What can I do with this Prop/Owner - - UPDATE!! Help me land my FIRST deal! - Posted by JB in MD

Posted by Bill K. - FL on June 04, 2000 at 07:55:22:

First of all you have to decide what your plans are for the property. Are you going to live in it or are you going to find a t/ber and ultimately sell it? How long do you want to be involved? Structuring the deal depends on the answer to that ques. That is where you have to start. Also remember in your offers in general, pigs get fed, hogs get slaughtered. Don’t get too greedy/blow the deal by upsetting the seller with low balls unless your paying cash and closing quicly.

What can I do with this Prop/Owner - - UPDATE!! Help me land my FIRST deal! - Posted by JB in MD

Posted by JB in MD on June 04, 2000 at 01:03:45:

Hi all,

I took Brian’s advice and went to see the owner today. As I orginally stated, they wanted 144k for this 3/1 1942 Cape Cod on a nice size lot, which I originally knew was over-priced. They had come down to 139.5k, with no luck. Now sitting at 134k and VERY open to offers (can you say MOTIVATED?). They had a RE agent stop by today and show her goods. They are about to consider her offer to list because they have had no action FSBO. They have made the payment for two months now, and can only do 1-2 more. They are very motivated because they are moving to CA soon and don’t want to leave this burden behind. The have had many people ask to rent - lights went off in my head that said this should be a good OWNER WILL FINANCE deal. So this was the first offer I have ever made; I told him that I owned a small REI company and that the only thing I could do with this property would be to lease it from him for a year and then exercise my option to buy. Actually, I am interested in living in it, but I have not pinned that down yet (nice big back yard for my two Labs!). As I said earlier though, this place does need a reasonable amount of updating. I would guesstimate that $2500 would cover it (bathroom gut and redo, kitchen flooring, appliances and cabinetry, and paint for 5 rooms). This place has gas range, oil heat but no cooling system.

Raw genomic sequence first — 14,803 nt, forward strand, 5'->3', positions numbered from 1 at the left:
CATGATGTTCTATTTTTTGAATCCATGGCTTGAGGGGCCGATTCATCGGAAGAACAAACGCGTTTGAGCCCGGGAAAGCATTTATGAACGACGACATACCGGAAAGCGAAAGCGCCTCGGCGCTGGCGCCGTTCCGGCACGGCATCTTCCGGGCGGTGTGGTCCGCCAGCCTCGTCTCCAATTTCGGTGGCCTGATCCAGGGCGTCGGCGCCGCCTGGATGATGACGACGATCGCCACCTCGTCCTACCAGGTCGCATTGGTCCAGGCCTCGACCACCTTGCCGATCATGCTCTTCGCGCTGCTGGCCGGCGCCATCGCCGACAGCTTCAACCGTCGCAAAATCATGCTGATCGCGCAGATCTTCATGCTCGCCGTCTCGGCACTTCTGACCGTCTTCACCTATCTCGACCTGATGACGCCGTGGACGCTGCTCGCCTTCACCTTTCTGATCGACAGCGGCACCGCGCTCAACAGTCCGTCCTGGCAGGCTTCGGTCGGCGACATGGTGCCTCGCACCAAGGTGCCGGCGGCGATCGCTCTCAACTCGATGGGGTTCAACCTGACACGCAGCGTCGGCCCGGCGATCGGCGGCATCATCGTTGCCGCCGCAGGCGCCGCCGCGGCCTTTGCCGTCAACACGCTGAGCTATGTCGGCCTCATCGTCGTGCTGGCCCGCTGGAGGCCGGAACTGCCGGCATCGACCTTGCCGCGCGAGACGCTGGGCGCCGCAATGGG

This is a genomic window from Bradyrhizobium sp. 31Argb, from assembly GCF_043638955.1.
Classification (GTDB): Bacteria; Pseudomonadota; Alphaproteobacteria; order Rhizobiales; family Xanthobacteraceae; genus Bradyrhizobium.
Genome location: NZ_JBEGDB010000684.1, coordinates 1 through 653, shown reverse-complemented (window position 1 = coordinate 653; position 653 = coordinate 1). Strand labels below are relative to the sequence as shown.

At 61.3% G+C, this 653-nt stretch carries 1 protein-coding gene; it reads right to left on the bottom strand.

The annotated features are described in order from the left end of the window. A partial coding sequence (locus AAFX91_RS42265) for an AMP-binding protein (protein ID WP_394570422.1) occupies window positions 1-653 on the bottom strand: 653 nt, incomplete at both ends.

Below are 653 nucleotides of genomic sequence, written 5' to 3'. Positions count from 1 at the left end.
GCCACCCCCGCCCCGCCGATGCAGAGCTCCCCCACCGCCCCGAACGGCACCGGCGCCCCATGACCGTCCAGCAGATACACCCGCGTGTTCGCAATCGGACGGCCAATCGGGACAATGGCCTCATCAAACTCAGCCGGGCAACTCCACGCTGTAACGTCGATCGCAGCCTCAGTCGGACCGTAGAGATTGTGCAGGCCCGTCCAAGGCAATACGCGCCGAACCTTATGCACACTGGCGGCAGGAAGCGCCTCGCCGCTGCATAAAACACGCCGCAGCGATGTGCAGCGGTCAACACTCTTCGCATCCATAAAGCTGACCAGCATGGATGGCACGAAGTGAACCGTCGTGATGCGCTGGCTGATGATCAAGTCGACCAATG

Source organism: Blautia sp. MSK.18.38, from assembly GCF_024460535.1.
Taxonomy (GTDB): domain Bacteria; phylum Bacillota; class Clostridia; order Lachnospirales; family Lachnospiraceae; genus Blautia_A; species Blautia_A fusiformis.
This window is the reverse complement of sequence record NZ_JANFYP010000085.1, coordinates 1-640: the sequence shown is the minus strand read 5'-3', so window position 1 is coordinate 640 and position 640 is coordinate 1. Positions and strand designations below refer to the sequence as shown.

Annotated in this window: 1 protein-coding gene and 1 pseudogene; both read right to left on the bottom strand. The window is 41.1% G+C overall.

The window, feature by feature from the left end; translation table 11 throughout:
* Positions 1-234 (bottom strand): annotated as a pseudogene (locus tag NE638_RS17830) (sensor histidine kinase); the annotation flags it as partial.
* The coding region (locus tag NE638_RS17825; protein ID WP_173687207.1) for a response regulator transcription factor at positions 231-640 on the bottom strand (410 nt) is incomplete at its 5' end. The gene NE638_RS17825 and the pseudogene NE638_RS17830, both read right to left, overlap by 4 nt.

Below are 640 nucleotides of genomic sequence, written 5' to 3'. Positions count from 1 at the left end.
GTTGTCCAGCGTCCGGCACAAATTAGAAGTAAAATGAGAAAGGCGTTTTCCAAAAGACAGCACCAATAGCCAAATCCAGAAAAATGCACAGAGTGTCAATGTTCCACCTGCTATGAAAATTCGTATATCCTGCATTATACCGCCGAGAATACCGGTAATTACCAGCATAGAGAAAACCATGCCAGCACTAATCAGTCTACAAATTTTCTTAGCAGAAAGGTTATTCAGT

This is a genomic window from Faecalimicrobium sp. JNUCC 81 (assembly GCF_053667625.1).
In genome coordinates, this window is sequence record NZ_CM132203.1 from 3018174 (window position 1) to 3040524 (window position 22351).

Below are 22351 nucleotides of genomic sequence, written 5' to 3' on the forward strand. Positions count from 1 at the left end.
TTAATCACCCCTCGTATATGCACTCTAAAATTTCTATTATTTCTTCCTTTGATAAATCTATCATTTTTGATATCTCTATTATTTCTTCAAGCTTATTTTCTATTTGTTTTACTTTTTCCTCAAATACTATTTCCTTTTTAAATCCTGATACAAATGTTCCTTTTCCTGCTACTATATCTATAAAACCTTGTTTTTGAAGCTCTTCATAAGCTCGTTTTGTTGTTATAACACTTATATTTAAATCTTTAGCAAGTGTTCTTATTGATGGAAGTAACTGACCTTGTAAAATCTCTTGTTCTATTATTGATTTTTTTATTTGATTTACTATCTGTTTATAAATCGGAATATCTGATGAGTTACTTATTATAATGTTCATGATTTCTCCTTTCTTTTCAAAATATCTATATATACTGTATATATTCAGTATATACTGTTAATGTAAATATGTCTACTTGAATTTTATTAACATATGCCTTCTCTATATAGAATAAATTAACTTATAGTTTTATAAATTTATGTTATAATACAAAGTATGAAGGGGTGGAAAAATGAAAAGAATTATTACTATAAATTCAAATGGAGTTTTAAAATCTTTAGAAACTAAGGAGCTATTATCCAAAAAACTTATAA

I imagine that I could offer a low number ($120k) and not be haggled back up to much more than $125-126k (6% off).

What would you do? Come on you guys, help me land my FIRST deal!

Thanks all,


Re: What can I do with this Prop/Owner - - UPDATE!! Help me land my FIRST deal! - Posted by Vic

Posted by Vic on June 06, 2000 at 03:07:14:


I think you’d better reconsider your updating costs. Do you really think you’re going to completely redo a bathroom, add kitchen floors & cabinets & paint 5 rooms for only $2500, plus add new kitchen appliances?
I have a feeling you’re looking at considerably more. Just appliances alone can run you $2500 or more.

Seems like you might want to get an estimate so that you don’t end up with a bad deal.


Need more info… - Posted by Mark (SDCA)

Posted by Mark (SDCA) on June 05, 2000 at 11:29:18:

What is the current loan balance? Payments?
What is the fair market rent on a LO?
Subject to might work, depending on how much they owe… It’s worth a shot anyway…


Re: What can I do with this Prop/Owner - - UPDATE!! Help me land my FIRST deal! - Posted by Jim IL

Posted by Jim IL on June 04, 2000 at 13:18:33:

Since this is your first deal, possibly, you may miss a few things in preparing to answer seller objections or concerns.